Overheated housing market boosts popularity of property shows
Seoul's increasingly overheated real estate market has been making headlines for years, and house hunting has quickly become one of the most common conversation topics. The entertainment industry is never far behind, with property emerging to replace food as the hot new trend in Korean TV programming.
Among the many shows available, cable channel JBTC's “There Is No House for Us in Seoul” focuses on the many people that are struggling to purchase a home in the capital area. The show, which started in October, shares stories from people who travel outside of Seoul to try and find their dream house.
One couple who worries about their children suffering from skin conditions acquired construction-related certificates to build their own house in Gongju, South Chungcheong. Another two couples who met through work decided to leave their life renting in Seoul to build a duplex in Yongin, Gyeonggi, to share with another household.
“As people spend more time at home due to the pandemic, they now pay more attention to the place they live in,” said producer Lee Chang-woo of the program.
“When asked about their dream house, many picture a nature-friendly house rather than an apartment in an urban setting, so we decided to go outside the big city.”
While in the past, retired people were more likely to build their own house, that trend has spread to people of all ages, he said.
“Because the housing prices in Seoul have gone up so much, ironically it has become easier to buy land and then construct a house on it,” the producer said. “So now people take a house as a place to live in, more so than a place to buy.”
Each show takes a different approach since broadcaster MBC started “Help Me! Homes” in March 2019. “Homes” follows the classic property show format: Finding a place that checks as many of the person's boxes as possible while remaining within their price range.
“Fantasy House” on SBS, which started this month, takes a more unconventional approach, putting a celebrity in a dream house for a night to see what features come in each place. Singer KCM was satisfied with the house he tried on the show, as he was able to go fishing in his pajamas and camp out in the yard of the house in Yeosu, South Jeolla. He even asked if he could stay one more night.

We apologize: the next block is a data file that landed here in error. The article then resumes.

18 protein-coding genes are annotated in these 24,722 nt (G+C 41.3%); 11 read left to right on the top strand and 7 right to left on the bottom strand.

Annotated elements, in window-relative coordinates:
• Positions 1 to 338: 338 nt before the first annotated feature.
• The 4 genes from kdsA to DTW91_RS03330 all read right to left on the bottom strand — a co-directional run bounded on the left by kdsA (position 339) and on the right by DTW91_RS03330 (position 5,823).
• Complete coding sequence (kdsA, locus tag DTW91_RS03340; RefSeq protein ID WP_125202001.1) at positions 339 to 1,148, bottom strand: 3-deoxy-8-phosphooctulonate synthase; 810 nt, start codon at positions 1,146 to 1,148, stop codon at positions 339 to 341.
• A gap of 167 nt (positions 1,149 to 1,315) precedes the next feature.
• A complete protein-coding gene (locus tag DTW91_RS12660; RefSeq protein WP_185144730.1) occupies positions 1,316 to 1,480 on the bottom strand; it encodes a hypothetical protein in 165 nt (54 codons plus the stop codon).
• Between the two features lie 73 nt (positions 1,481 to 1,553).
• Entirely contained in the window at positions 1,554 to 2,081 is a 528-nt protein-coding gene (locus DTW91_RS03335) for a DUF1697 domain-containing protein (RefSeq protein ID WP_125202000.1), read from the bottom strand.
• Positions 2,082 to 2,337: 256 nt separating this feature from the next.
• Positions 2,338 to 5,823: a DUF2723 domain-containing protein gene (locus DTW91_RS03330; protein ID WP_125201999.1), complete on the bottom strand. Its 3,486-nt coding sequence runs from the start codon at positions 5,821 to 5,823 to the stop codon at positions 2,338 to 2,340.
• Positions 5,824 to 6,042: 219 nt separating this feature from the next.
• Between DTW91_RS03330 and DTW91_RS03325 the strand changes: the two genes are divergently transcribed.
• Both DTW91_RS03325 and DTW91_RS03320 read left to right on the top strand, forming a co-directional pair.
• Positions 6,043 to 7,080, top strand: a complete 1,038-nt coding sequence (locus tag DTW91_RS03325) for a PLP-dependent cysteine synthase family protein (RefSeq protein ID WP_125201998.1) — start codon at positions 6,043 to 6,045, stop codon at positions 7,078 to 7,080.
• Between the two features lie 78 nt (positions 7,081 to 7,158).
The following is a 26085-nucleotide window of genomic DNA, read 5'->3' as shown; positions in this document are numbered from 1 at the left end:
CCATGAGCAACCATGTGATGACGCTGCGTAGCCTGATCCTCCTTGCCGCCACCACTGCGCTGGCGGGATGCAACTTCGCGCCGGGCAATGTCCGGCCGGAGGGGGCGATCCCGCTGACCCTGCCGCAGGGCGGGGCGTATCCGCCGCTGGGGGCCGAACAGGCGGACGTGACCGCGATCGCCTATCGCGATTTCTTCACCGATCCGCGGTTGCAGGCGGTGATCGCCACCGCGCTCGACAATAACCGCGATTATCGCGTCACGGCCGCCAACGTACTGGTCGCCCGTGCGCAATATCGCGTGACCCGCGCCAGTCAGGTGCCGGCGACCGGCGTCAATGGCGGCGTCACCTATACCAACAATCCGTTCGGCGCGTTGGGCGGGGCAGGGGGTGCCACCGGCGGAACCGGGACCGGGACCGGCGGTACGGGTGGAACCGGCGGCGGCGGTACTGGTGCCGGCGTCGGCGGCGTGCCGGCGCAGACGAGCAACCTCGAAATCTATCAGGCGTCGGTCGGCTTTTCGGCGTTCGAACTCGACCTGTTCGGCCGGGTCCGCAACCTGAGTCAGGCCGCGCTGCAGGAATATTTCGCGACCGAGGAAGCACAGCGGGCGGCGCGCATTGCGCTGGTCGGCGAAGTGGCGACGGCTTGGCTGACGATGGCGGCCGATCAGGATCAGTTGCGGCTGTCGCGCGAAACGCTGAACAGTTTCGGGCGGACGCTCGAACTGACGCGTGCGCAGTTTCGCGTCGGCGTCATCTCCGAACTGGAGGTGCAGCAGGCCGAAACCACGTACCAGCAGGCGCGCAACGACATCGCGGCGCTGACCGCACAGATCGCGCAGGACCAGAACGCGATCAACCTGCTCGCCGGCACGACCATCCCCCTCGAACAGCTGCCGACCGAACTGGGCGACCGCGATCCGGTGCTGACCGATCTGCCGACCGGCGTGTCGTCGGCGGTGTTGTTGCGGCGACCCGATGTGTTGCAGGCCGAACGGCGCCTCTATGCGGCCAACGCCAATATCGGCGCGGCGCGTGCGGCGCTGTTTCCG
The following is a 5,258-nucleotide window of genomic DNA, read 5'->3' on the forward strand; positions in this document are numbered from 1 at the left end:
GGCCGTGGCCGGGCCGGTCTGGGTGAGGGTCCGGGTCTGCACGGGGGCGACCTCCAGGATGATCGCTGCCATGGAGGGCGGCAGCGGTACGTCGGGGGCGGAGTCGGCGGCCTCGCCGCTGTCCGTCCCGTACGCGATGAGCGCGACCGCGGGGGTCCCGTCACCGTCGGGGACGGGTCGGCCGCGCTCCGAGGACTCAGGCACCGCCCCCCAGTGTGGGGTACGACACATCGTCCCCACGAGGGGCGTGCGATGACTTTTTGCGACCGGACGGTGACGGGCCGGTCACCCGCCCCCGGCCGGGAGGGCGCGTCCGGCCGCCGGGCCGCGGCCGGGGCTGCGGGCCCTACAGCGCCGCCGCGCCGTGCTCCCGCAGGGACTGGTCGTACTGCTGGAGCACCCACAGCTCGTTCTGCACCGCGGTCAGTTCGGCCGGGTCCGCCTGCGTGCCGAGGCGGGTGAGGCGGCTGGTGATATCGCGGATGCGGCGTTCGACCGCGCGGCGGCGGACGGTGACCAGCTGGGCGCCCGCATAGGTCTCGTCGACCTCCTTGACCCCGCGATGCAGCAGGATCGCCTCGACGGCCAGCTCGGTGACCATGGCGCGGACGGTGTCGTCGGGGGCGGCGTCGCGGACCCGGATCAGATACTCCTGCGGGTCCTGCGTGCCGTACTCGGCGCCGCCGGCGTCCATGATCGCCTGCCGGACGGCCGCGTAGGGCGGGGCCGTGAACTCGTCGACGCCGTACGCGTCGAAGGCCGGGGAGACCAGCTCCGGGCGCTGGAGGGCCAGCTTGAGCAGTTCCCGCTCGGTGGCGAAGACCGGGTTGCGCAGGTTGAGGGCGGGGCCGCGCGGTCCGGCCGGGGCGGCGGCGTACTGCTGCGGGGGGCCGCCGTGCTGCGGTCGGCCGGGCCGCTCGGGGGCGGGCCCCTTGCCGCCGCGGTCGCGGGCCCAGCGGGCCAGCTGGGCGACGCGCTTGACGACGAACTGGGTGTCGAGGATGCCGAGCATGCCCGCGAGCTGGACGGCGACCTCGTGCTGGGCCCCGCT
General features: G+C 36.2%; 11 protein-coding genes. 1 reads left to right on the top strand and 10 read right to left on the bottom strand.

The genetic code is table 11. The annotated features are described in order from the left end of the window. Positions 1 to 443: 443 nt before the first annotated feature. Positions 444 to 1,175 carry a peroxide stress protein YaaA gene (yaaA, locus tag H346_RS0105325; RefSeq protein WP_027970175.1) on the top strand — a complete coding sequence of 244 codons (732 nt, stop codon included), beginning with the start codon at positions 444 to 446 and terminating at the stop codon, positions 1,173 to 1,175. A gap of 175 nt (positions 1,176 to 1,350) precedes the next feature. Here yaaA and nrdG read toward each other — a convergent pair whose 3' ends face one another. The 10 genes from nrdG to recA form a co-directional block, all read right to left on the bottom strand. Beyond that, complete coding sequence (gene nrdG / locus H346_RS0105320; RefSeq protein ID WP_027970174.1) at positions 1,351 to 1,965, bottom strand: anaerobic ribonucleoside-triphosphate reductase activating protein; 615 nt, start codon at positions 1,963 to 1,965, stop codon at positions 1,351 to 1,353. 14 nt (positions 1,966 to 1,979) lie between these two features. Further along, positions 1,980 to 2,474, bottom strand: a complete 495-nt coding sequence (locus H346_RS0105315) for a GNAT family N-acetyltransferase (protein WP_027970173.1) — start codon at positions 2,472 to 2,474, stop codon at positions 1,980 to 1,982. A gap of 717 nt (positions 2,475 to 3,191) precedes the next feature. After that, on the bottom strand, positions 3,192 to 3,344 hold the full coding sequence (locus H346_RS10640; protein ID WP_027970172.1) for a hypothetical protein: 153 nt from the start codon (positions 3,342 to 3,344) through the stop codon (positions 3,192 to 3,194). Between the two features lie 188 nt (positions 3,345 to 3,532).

The show was first unveiled as a pilot program in August. After rave reviews, the production team started to gear up for the regular show. The show is based on the idea: “Why can’t we buy a house after we try living in it?”
It took some time for the production team to find the right house, inspecting up to 60 houses for every episode. The show will have 12 episodes in its first season and will focus on how people find their connection to each space.
“Docu Flex,” a show co-produced by MBC and Discovery Channel Korea, looks at the other end of the property market.
The team got the idea for the show from the news that around 3,000 houses in Seoul are abandoned. These properties cannot be bought by individuals, but they can be repurposed as public facilities like parking lots or care centers, according to the Seoul City Government.
The team behind "Docu Flex" created a test project with the city government and state-run Seoul Housing and Communities Corporation to remodel the empty houses, and the city and the corporation is in the process of creating a related platform for possible future projects.
The show received more than 100 applicants for every available slot.
“There are many people who have almost given up on the idea of buying their own place, such as newly married couples,” said producer Hwang Soon-kyu, adding that this leads to difficulties having children and finding stability.
The episodes aired last year were so popular that the production team made extended versions to air this month. The team is also considering doing the same in other cities like Busan or Jeju, as there has been interest from outside of Seoul.
BY MIN KYUNG-WON [firstname.lastname@example.org]